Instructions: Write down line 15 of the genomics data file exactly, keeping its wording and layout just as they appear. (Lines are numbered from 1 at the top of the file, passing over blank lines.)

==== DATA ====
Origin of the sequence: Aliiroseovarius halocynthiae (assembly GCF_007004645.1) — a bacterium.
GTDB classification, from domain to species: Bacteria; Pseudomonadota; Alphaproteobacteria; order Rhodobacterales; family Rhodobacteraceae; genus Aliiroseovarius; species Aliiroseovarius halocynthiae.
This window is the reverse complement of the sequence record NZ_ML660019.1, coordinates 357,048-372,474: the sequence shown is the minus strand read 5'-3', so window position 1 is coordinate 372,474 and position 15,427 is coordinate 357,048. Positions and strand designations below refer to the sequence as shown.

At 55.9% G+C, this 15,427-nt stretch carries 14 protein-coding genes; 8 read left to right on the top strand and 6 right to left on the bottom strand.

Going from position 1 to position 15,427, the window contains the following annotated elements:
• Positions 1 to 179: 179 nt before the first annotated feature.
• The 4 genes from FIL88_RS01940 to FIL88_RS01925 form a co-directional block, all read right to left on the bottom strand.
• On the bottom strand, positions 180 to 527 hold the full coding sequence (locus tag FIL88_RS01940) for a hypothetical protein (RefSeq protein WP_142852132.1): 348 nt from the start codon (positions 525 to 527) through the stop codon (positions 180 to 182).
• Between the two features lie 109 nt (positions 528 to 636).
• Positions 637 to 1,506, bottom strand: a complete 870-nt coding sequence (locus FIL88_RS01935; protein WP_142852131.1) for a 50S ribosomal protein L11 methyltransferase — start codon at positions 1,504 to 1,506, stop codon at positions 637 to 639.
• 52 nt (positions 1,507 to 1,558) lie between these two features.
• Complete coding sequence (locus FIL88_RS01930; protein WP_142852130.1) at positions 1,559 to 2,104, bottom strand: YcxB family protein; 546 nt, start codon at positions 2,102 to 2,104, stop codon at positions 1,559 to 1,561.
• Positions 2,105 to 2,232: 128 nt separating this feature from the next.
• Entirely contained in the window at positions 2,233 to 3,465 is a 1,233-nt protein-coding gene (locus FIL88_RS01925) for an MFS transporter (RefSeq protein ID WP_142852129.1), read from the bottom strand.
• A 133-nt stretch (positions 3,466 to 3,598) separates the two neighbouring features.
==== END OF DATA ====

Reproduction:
• A 133-nt stretch (positions 3,466 to 3,598) separates the two neighbouring features.